I've checked out Kohler's website. They actually seem to offer a great number of water saving products. Sure, they also have some water consumers, but on balance I'd rather see companies like Kohler getting in the game.

Keep advertising a range of choices, and the buy ultram online cheap marketplace will decide.
So what?
written by Uncle Dan, March 26, 2010
If I were Kohler (which I ain't), I'd want to sell to all markets too! They know what they're doing and we're just jealous that we don't have as much money and smarts as they do!
Well said, Dann!
written by Lindsay, March 26, 2010
Dann does raise a good point. I think the reader who submitted this actually inadvertently (or perhaps purposely?) raises the issue of choice. She decides to subscribe to two printed magazines (and Wired comes on some pretty heavy paper stock). This has a negative impact on the environment--no question about it. Likely a greater impact than a 10 minute shower--her magazines consume paper and water (even if recycled) and energy to online us levitra deliver. But so what? She likes to read mags, more power to her.

I like to take a long hot bath once or twice a month. But I have one of those toilets that uses less water (I think it's called WaterStar or WaterSense or something, it actually lets me choose to use less water or more water, depending on levitra tablets"needs"). I turn off the water when I brush my teeth. I wait until I have large loads to do laundry. I have rain barrels. And yes, I "take back" some of levitra overnite those savings to enjoy a bath or two.

I'm guessing the reader also makes many smart choices. If she decides to offset those by having hundreds of pieces of paper sent to her home every month, good for her. She probably deserves it.

Great discussion, great debate. A difficult issue to buy levitra vardenafil reconcile. I just don't like seeing companies get tarred and feathered for "hypocrisy" when we most of us haven't earned the right to cast the first stone.

BTW, the post references 1 gallon per second. Can't see how that's possible....60 gallons a minute?
Laundry Economy
written by Jen, March 26, 2010
At least in the Wired ad they are doing their laundry while showering. :-) On a side, note, there are very few water saving faucets that actually meet Canada's Ecologo flow rates no matter what company they come from.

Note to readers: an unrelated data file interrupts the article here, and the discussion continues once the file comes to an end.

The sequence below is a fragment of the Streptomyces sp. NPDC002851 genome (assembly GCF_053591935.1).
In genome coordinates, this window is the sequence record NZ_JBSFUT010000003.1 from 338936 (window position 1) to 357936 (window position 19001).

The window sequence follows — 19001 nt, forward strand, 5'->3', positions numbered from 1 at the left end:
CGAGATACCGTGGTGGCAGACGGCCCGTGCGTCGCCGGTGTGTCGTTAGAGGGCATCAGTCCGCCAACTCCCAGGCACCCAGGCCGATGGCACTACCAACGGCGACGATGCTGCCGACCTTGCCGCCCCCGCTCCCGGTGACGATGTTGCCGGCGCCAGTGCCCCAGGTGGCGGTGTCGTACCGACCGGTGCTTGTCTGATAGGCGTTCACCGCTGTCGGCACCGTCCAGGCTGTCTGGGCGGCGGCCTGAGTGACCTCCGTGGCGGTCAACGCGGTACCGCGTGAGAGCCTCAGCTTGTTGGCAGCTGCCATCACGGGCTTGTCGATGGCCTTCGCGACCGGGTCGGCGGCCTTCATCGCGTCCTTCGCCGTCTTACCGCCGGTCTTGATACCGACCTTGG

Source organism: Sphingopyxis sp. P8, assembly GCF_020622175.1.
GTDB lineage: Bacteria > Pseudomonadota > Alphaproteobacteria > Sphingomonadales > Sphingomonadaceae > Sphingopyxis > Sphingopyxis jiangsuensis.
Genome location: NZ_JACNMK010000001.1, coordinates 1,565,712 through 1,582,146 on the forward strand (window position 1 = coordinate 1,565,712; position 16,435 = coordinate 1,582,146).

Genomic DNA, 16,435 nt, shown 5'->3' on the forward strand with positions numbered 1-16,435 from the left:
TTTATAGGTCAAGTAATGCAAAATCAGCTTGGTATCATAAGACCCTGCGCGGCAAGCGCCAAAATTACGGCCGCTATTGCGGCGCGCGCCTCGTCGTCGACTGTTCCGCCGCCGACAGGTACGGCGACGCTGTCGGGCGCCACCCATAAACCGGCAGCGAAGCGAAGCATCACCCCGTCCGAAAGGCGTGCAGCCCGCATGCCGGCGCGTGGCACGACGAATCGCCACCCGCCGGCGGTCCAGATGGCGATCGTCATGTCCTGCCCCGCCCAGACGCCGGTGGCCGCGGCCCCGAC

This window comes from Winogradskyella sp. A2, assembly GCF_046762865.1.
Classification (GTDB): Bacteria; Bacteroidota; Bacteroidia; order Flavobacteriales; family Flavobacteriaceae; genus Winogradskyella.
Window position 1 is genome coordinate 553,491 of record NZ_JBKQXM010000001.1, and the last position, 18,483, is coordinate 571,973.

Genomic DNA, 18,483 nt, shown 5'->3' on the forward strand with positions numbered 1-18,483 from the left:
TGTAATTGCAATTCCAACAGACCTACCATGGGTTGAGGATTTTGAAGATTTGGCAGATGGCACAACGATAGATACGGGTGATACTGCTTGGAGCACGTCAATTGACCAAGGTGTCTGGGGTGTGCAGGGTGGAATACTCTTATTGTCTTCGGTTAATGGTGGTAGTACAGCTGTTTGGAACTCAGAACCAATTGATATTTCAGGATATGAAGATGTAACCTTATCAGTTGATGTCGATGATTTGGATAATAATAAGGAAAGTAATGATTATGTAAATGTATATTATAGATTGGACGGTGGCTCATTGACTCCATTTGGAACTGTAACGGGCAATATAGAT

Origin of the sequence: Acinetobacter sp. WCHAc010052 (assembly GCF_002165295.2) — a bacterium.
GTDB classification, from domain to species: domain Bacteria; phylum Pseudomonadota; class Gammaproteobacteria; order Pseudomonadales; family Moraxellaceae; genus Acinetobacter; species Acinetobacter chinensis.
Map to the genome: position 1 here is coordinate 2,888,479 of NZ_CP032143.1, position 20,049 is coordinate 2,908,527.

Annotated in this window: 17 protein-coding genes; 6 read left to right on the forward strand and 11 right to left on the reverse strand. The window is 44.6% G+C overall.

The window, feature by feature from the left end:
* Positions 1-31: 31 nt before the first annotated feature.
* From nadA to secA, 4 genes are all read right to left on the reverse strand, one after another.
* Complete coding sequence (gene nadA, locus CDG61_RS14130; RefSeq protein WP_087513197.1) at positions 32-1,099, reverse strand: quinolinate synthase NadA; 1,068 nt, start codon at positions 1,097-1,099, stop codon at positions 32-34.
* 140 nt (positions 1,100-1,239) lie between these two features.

written by Doc, March 27, 2010
For every one of the water-shower systems installed, Kohler probably sells a thousand of their water-saving heads that meet federal guidelines. The high price of these sorts of systems puts it effectively out of reach of 99.9% of homeowners who are pinching the pennies these days, and that forces conservation.

It makes for dramatic advertising, but isn't what regular joe installs in his house.

I had a friend have one of these "body washes" in their house, and rarely ran it, they knew it was expensive in terms of generic cialis sales water, and used more energy to heat the water. Just 'cuz its there doesn't mean it gets used everyday. Again, choice, with an occasional luxury. It's okay... we don't want to turn eco-lifestyles into class warfare, that won't get us anywhere.
written by John G, March 27, 2010
Well done. This is viagra tablets the definition of green washing.
written by Libby, March 29, 2010
target market much? dang. But I don't think I've seen such contrasting messages in advertisements. makes me wonder what the company is really about, do they just want my dollar?
written by Richard Evans, March 30, 2010
If they can invent a device that can hit you with the same jet of water you used 7 days before (i.e. recycled water) then I'd be impressed.
written by John Clark, March 31, 2010
Wow! Duke wrote a comment above that is disturbing and short-sighted. In this country we always have difficulty "legislating behavior." The age old question of "freedom" rises up to combat proactive work for the common good.

The Corporate States of America needs to be undermined by citizenry but we the people like our super soaker shower heads, a/c 20 degrees below the outdoor temp, and heat set at 78 degrees in the winter.

It takes the minority to point out the lies perpetrated by corporations that claim different, and conflicting, stances for different audiences.
written by Tommy, April 06, 2010
Is there a chance that this 'shower' works by recirculating the professional cialis water. Like use a a normal shower to get clean then turn this thing on to get your kicks or what ever. That would of course consume energy to pump, but so do viagra for daily use hot tubs, swimming pools ect.
written by Michele, April 07, 2010
Hey at least they're washing their clothes at the same time as having a shower!!!....